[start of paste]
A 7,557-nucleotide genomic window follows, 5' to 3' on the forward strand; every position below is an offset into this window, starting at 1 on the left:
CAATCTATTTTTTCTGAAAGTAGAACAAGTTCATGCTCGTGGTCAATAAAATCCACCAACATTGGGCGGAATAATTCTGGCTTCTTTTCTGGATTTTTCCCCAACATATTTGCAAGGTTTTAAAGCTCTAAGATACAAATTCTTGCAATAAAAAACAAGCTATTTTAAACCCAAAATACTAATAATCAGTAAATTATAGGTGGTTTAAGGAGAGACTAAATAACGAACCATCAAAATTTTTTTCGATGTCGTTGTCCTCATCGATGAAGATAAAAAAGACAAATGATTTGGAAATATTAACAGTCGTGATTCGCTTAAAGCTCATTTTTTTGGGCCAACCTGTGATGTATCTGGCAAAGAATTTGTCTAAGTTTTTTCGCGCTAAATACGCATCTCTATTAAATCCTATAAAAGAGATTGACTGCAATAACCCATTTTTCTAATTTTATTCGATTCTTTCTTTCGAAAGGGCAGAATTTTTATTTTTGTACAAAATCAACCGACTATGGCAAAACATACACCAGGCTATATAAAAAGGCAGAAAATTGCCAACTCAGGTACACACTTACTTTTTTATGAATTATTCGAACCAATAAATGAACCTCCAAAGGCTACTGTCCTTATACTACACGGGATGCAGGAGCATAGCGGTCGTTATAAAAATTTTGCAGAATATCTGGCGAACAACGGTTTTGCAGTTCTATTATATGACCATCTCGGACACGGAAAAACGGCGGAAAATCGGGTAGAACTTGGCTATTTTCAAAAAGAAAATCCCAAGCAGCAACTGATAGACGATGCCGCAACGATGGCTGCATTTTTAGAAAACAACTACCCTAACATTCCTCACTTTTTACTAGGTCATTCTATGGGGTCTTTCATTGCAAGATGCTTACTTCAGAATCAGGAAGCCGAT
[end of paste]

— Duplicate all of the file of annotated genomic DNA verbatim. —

A 7,557-nucleotide genomic window follows, 5' to 3' on the forward strand; every position below is an offset into this window, starting at 1 on the left:
CAATCTATTTTTTCTGAAAGTAGAACAAGTTCATGCTCGTGGTCAATAAAATCCACCAACATTGGGCGGAATAATTCTGGCTTCTTTTCTGGATTTTTCCCCAACATATTTGCAAGGTTTTAAAGCTCTAAGATACAAATTCTTGCAATAAAAAACAAGCTATTTTAAACCCAAAATACTAATAATCAGTAAATTATAGGTGGTTTAAGGAGAGACTAAATAACGAACCATCAAAATTTTTTTCGATGTCGTTGTCCTCATCGATGAAGATAAAAAAGACAAATGATTTGGAAATATTAACAGTCGTGATTCGCTTAAAGCTCATTTTTTTGGGCCAACCTGTGATGTATCTGGCAAAGAATTTGTCTAAGTTTTTTCGCGCTAAATACGCATCTCTATTAAATCCTATAAAAGAGATTGACTGCAATAACCCATTTTTCTAATTTTATTCGATTCTTTCTTTCGAAAGGGCAGAATTTTTATTTTTGTACAAAATCAACCGACTATGGCAAAACATACACCAGGCTATATAAAAAGGCAGAAAATTGCCAACTCAGGTACACACTTACTTTTTTATGAATTATTCGAACCAATAAATGAACCTCCAAAGGCTACTGTCCTTATACTACACGGGATGCAGGAGCATAGCGGTCGTTATAAAAATTTTGCAGAATATCTGGCGAACAACGGTTTTGCAGTTCTATTATATGACCATCTCGGACACGGAAAAACGGCGGAAAATCGGGTAGAACTTGGCTATTTTCAAAAAGAAAATCCCAAGCAGCAACTGATAGACGATGCCGCAACGATGGCTGCATTTTTAGAAAACAACTACCCTAACATTCCTCACTTTTTACTAGGTCATTCTATGGGGTCTTTCATTGCAAGATGCTTACTTCAGAATCAGGAAGCCGAT